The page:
What this illustration shows is that there is no necessary contradiction in the view that abortion is a holocaust, yet the killing of individual abortionists is properly condemned. In fact, it is precisely because we hold to the innocent humanity of the unborn that we insist on an approach to this solution that is directed at the machinery of the killing--the laws, the economics and the deep human need that makes the alternative appealing. That's our focus.
[UPDATE: Doug Wilson has posted some good thoughts on this matter:
Sure, we condemn the murder of Tiller now, like good citizens, but we will only do so unless and until the targeted murder of such individuals is determined by the Supreme Court to be a consitutional right we didn't know we had. Turns out they found it in a recently discovered penumbra somewhere. Once they say it is okay, we will all immediately shut up about it, right?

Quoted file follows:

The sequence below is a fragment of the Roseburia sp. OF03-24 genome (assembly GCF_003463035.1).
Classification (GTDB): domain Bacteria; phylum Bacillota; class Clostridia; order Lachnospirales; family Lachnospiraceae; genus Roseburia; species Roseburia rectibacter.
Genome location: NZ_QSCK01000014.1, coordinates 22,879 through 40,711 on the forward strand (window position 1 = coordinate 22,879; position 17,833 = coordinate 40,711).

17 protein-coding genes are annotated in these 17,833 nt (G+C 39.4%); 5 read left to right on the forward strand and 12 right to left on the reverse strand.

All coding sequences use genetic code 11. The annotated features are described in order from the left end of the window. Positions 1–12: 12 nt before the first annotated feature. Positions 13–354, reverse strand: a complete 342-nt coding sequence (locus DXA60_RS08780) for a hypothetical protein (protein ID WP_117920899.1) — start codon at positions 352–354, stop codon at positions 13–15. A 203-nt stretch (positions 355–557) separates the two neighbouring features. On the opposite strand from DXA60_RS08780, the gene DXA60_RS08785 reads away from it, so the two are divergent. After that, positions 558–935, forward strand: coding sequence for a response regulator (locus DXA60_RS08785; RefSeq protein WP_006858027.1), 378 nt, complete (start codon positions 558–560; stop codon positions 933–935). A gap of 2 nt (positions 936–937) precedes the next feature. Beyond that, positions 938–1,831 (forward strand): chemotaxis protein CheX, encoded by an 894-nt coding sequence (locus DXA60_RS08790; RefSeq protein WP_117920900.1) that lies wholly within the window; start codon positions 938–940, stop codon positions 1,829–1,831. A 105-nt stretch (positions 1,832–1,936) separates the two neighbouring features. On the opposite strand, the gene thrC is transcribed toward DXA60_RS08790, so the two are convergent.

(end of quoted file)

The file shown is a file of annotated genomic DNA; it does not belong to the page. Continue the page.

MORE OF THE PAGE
Well, no, because the Supreme Court doesn't have the authority to declare murder okay, and only ghastly human beings like Tiller think they do. When such men take the Supremes up on their invitation to any slaughter that has been given the legal okay, they are helping to create a society in which lawlessness reigns. They cooperate with those who frame mischief with a law. But once this lawlessness has taken root, the bright boys running everything start to discover that lawlessness has certain shortcomings as a social theory.